Every year in or around the month of October, Kolkata changes from a throbbingly busy city of the common man and woman into an urbanscape bustling with devotees declaring their love for and adoration of the goddess Durga. The myth of Durga is not restricted to Kolkata or Bengal; she is worshipped in other parts of India as well, but nowhere with the religious fervor and enthusiasm as in Bengal. For nine days, devotees celebrate the “coming to life” of the goddess and her eventual destruction of the demon Mahishasura, usually represented in the form of a buffalo. The goddess is painstakingly adorned with weapons of various sorts, and her ritual killing of the demon — the destruction of evil in the shape of a demon — is followed by her immersion in a river on the tenth day. These nine days are days of great celebration in the city, when Kolkata almost comes to a standstill.

Vidya approximates closely to the Durga symbolism. The love felt by devotees of Durga is asexual, perhaps even filial in nature. As a pregnant woman and a potential mother, Vidya also de-sexes herself, thus making it seemingly impossible for anyone to see her as anything other than a mother-figure, with an admiration bordering on goddess-worship, of the sort that Rana feels for her.9

The inclusion of Durga Puja as a crucial context within which to tie up the strands of the story has multiple outcomes. It facilitates the escape of Vidya Bagchi in the end, by robbing her of a personal identity, as she eventually becomes one of thousands of women all dressed like her. Vidya is transformed into Durga in the voice-over at the end of the film, come to destroy the demon of evil. As the goddess kills Mahishasura, so does Vidya kill the evil Milan Damji.10


In the last few years, Egypt and Syria have seen totalitarian governments toppled and democracy set up; India has seen the government charged with corruption charges over scams worth billions of rupees. There is rising disillusionment and mistrust in the power of the State to check wrongdoing, and Marxism does not seem to be an answer either. Kahaani captures this moment of change in the world. There is no “riding-into-the-sunset” happy ending, for Vidya still remains an unhappy widow at the close of the movie: perhaps an appropriate resolution for these angsty times. In a changing cultural context, Kahaani has also taken the scope of crime right up to the edge of myth, as if to say that crime is not so much a legal matter anymore as one of universal and absolute significance.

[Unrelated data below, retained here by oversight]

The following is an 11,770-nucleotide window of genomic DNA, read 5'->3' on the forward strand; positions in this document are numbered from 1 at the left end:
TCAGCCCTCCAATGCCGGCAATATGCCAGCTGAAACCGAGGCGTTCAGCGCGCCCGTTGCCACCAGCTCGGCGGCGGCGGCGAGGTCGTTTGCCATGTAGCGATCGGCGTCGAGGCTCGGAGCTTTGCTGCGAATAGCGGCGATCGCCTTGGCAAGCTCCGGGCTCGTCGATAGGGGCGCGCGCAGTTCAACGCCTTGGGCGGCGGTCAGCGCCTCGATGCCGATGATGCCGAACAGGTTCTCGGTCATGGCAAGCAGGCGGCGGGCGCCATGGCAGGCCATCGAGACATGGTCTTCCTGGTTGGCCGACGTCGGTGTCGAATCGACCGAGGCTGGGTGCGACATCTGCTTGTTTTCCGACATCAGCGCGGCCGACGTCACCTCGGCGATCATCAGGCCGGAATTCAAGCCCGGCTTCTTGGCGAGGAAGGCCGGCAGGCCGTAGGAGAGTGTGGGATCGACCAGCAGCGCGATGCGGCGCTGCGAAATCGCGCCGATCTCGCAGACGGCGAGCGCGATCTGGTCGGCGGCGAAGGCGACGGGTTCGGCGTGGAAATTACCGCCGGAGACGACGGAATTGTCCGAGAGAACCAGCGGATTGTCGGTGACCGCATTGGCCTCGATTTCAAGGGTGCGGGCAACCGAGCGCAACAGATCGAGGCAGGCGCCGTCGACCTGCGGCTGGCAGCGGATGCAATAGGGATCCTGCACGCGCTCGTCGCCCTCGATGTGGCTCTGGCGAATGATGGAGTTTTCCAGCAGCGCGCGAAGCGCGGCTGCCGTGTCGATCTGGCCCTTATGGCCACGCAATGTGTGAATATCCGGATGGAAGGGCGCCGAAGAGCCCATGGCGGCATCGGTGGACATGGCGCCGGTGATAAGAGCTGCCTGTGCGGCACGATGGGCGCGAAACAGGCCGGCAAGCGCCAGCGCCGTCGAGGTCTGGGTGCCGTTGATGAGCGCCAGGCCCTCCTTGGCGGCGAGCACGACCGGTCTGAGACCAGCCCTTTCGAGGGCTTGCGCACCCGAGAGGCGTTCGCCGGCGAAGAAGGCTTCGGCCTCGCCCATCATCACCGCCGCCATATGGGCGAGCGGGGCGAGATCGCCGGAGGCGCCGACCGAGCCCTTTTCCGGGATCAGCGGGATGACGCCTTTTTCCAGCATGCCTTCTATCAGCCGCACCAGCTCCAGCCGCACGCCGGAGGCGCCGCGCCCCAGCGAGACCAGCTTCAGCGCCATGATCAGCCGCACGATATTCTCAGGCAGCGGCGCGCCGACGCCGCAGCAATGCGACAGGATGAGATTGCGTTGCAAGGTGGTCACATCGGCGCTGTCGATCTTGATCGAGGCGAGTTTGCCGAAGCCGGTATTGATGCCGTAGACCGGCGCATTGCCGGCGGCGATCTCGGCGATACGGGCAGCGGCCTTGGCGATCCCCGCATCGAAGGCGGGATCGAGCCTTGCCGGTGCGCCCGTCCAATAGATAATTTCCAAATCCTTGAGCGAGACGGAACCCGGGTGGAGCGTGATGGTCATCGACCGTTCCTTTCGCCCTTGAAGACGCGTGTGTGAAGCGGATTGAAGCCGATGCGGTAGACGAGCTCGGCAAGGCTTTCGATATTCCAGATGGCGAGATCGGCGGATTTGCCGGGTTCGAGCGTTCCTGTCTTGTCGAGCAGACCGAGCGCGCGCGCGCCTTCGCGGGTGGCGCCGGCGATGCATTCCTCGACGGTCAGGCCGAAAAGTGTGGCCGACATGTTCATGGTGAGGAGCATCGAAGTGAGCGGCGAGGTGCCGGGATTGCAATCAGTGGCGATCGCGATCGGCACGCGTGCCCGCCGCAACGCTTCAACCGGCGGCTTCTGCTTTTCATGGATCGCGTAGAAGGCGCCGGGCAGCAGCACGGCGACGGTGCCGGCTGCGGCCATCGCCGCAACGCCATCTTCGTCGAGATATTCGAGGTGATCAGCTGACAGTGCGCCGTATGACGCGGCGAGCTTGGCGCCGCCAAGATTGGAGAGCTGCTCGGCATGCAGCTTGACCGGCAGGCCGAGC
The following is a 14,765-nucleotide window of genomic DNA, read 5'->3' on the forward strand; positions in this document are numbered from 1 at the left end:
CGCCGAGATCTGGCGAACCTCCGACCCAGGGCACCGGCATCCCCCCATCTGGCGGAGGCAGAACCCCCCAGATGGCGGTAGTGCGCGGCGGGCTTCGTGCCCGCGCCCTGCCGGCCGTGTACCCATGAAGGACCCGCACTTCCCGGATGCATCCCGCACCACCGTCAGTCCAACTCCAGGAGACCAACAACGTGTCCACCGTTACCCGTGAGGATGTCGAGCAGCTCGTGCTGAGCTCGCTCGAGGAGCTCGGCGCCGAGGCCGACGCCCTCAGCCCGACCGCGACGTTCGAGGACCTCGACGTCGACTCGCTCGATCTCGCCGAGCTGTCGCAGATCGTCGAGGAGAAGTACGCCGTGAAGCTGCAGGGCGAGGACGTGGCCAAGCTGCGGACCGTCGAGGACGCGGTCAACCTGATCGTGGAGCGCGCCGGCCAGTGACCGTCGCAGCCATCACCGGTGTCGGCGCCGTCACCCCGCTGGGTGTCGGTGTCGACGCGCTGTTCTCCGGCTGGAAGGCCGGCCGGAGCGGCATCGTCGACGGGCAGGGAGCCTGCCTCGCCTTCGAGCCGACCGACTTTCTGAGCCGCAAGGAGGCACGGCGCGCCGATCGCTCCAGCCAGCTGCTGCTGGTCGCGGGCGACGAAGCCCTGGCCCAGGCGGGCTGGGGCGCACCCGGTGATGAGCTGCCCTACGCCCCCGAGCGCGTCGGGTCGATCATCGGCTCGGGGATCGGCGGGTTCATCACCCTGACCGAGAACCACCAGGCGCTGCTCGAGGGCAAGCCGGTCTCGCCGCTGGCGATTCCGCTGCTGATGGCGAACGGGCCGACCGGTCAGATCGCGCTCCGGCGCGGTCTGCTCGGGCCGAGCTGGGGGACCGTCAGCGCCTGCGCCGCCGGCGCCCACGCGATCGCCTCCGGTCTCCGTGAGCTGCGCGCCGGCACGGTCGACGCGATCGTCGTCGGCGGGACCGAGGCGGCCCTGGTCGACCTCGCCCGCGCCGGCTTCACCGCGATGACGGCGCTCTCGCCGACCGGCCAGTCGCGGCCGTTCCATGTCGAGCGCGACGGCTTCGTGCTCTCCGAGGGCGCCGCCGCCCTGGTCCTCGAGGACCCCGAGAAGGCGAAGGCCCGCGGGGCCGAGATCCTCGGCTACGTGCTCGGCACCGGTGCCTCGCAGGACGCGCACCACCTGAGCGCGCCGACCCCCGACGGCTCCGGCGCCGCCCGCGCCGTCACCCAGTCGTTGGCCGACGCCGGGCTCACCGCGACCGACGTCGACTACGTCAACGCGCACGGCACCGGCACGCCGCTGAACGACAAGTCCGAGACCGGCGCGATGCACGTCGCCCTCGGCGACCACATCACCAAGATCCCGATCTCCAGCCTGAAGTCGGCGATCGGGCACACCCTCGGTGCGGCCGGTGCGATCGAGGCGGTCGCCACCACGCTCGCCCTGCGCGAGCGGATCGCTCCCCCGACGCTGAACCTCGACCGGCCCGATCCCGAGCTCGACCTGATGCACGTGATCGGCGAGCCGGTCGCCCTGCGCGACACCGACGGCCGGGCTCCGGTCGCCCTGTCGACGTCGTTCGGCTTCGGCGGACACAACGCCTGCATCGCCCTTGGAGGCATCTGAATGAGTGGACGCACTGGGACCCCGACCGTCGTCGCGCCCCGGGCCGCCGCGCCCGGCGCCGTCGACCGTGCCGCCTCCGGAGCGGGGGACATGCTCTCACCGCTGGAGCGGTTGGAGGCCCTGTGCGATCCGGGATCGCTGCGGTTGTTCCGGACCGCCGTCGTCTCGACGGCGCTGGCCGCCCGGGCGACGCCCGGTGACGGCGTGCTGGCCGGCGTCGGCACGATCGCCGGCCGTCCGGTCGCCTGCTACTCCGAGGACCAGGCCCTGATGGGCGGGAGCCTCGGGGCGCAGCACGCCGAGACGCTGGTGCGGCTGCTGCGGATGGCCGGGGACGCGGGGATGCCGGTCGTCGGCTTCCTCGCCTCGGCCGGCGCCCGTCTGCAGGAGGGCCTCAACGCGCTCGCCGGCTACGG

Works Cited

“Durga Puja.”, accessed Sept. 3, 2012.

Kahaani. Directed Sujoy Ghosh. Written by Advaita Kala and Sujoy Ghosh. 2012.

“Kahaani 2012 MP3.”, accessed Sept. 3, 2012

Majumdar, Sourav. “Why Kahaani’s Bob Biswas Is a National Obsession.” Firstpost.Bollywood. Mar. 26, 2012, accessed Sept. 3, 2012.

Mukherjee, Roshni. “Now Bob Biswas’ Adventures in a Graphic Novel.” Bombay Times, March 23, 2012., accessed Sept. 3, 2012.

Todorov, Tzvetan. “The Typology of Detective Fiction.” Modern Criticism and Theory: A Reader. 2nd ed. Ed David Lodge. Rev. Nigel Wood. Delhi: Pearson Education, 2003: 137-144.

Van Dine, S.S. “Twenty rules for writing detective stories.” American Magazine, 1928., accessed Sept. 3, 2012.

  1. This is an ironic node in the plot, since Agnes recognizes him not as Arnab Bagchi but as Milan Damji, and the full significance of this recognition strikes the viewer only at the very end. This is perhaps the most crucial link in the detective plot, as this scene holds the key to the solution of the mystery of the missing Arnab Bagchi. []
  2. An earlier title considered for the film was Kistimaat, meaning “checkmate” in Bengali ( []
  3. If a UK-returned software engineer were revealed to be a gun-toting police officer in disguise, this turn of plot would fit much more convincingly within the urban landscape in which Kahaani is played out, rather than a goddess, particularly after Vidya is shown to throw away her artificial womb. []
  4. It is noteworthy that before Milan Damji is shot dead, Vidya sticks her sharp pin into his neck, which downs him, the analogy being with Durga thrusting her trident into the demon before killing him. []
  5. “The Typology of Detective Fiction,” in which Todorov also briefly recapitulates the rules of S. S. Van Dine. []
  6. The words have been translated from Hindi in the film to English by Ravi Bhoraskar. []
  7. The actor playing Milan Damji also “plays” or represents Arnab in the photo that Vidya shows Agnes. The viewer learns at the end that she had substituted the photo of Arnab with that of Milan. So far the viewer and the detective/police are on par. However, the film also periodically shows Vidya reminiscing over her past life with Arnab, and in these memories as well, Arnab is represented by the actor playing Milan (and to further clarify, the viewer finds at the very end that the “real” “Arnab” and Milan do not resemble each other even remotely). The memory belongs to the domain of the personal, and in this tactic it deploys, Kahaani begs the question of willful deception of the viewer. Arnab Bagchi is in fact a fictitious name that “Vidya Bagchi” selects for her husband, whose real identity the viewer knows not from his name, but only as a man who was killed by Milan Damji. []
  8. See []
  9. Rana’s feelings for Vidya are best described as ambivalent. On the one hand, he has a deep respect for her, bordering on worship, which makes the comparison he draws between her and Durga sound natural. On the other hand, he also admires her as a man does a woman. There is nothing platonic about the way he gazes soulfully at her, or hastens to her help, a fact that does not escape the notice of his fellow policemen or Inspector Khan. []
  10. One account of the creation of the goddess Durga has it that the demon Mahishasura had obtained a boon that he would be killed only by a woman. His request was prompted by his arrogant belief that a (mere) woman would be unable to kill him, and thus with this boon he could become immortal. For more details, see []